In Lexington, the HOPE VI projects were built on the former sites of the Bluegrass-Aspendale and Charlotte Court social housing projects. These efforts have demolished more than 1,000 social housing units and opened up the areas to new mixed-income housing. But this redevelopment has failed to reduce concentrated poverty. The problem, of course, is that moving the poor in space doesn’t make them any less poor. In Lexington, areas of racially concentrated poverty actually expanded over time as poor residents simply clustered in other parts of the city after being displaced. In turn, the “redeveloped” neighborhoods they left behind began to gentrify with an influx of predominantly white urban youth. The failure of this approach in Lexington and elsewhere stems from the obvious fact that the displacement of the poor is a mistaken spatial solution to fundamentally social problems.
The other side of concentrated white wealth
As concentrated urban poverty continues to grow, especially for racial minorities, it is only one side of the story of growing urban inequality in the United States. Equally important is to consider the flip side of racially concentrated wealth. Along with growing urban poverty, cities have also seen the growth of disproportionate white neighborhoods with median household incomes more than twice that of the city-wide median. Indeed, in Lexington, racially concentrated wealth is not only much more prevalent than racially concentrated poverty, it has been so for a long time.
Wealthy areas rarely, if ever, receive the same degree of critical scrutiny as areas populated by poor people of color. It may seem obvious that policymakers see little to worry about for wealthy areas. Yet these richer, whiter neighborhoods are implicated in the spread of urban poverty. On the one hand, as my research shows, over 40% of all residential properties in the poorest areas of Lexington are owned by people outside of those neighborhoods. Already limited financial resources or poor tenants are flowing into the bank accounts of richer landlords living in other neighborhoods around the city, or even beyond the city borders. Outgoing money flows not only reproduce poverty in poor neighborhoods, they can also subsidize wealthy white enclaves on the outskirts of the city. Therefore, even though racially focused poverty and wealth look very different, analysts should keep in mind that the social and economic forces that create the two are in many ways intertwined. Understanding the fundamental and dynamic links between places and sets of social conditions allows analysts to avoid dichotomies that are misleading or / or that too often mark discussions on the causes of urban inequalities.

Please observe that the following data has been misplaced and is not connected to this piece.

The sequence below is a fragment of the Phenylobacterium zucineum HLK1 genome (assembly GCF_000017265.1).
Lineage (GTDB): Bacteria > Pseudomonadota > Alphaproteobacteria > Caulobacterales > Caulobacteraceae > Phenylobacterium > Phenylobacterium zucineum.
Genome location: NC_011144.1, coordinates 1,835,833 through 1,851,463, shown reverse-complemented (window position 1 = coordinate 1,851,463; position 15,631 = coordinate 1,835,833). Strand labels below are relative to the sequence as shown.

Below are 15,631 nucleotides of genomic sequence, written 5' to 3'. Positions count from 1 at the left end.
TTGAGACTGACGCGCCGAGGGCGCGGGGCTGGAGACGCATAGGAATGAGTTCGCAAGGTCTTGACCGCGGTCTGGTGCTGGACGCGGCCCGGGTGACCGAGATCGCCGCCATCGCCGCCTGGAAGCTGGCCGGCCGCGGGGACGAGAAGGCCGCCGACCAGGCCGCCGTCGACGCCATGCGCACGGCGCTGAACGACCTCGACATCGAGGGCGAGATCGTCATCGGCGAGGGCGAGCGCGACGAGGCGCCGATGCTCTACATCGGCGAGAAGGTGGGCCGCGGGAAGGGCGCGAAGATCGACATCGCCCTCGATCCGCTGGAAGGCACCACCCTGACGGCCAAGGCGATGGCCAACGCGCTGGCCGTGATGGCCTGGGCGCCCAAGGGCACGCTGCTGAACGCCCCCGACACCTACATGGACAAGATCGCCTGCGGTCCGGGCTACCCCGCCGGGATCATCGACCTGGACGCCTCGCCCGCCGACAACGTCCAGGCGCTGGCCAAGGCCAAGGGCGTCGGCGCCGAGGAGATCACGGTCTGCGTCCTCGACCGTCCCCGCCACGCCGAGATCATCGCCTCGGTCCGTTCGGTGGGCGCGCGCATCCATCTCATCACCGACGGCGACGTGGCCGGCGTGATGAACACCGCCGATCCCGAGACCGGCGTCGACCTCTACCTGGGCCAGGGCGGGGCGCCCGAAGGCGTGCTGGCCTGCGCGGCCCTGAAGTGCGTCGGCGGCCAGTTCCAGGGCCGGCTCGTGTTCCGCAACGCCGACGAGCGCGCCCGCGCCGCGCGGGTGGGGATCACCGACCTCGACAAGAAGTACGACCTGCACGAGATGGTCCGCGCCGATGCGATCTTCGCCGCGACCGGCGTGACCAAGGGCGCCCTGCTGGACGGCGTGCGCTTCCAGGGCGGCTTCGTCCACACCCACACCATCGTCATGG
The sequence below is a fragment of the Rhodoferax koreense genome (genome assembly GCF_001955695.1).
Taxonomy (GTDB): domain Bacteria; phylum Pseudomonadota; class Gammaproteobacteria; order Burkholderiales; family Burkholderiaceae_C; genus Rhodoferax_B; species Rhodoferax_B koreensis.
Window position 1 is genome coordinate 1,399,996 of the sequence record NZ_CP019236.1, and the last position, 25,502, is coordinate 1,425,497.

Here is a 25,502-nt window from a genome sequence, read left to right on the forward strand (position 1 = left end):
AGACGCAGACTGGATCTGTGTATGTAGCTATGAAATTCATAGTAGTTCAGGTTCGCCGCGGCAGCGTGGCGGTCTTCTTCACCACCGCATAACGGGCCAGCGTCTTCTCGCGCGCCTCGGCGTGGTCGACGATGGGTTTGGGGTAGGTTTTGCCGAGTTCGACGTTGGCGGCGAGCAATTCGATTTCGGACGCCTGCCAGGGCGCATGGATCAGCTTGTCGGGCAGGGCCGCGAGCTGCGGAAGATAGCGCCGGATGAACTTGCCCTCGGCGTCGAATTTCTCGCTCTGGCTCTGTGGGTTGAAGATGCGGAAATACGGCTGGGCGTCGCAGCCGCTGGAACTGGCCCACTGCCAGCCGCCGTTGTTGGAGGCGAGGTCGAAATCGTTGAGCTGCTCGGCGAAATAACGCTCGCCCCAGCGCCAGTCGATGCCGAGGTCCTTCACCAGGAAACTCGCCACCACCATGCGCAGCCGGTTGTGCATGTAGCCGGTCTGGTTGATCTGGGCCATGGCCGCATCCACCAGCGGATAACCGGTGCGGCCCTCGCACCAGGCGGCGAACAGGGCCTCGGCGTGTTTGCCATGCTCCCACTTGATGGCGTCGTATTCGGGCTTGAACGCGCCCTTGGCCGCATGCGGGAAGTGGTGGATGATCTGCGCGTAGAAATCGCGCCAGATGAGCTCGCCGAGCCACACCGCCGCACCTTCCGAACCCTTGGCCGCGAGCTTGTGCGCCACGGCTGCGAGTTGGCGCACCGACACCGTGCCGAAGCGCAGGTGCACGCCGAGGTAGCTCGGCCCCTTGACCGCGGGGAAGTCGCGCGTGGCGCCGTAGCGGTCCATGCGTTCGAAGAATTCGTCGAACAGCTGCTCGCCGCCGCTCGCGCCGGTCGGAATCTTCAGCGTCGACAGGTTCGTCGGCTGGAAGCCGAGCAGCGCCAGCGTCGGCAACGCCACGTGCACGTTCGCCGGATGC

Rather than seeing concentrated poverty as the opposite of gentrification or other manifestations of urban inequality, these processes must be understood as part of the same system – where poor, non-white residents and neighborhoods are repeatedly disadvantaged and drained of their resources, while at the same time the well-to-do, mostly white, and their neighborhoods enjoy more benefits and additional resources. Extreme urban poverty and wealth may seem like worlds apart, even within the same city, but they are actually linked by complex economic and social links that researchers must investigate so that policymakers can properly account for them.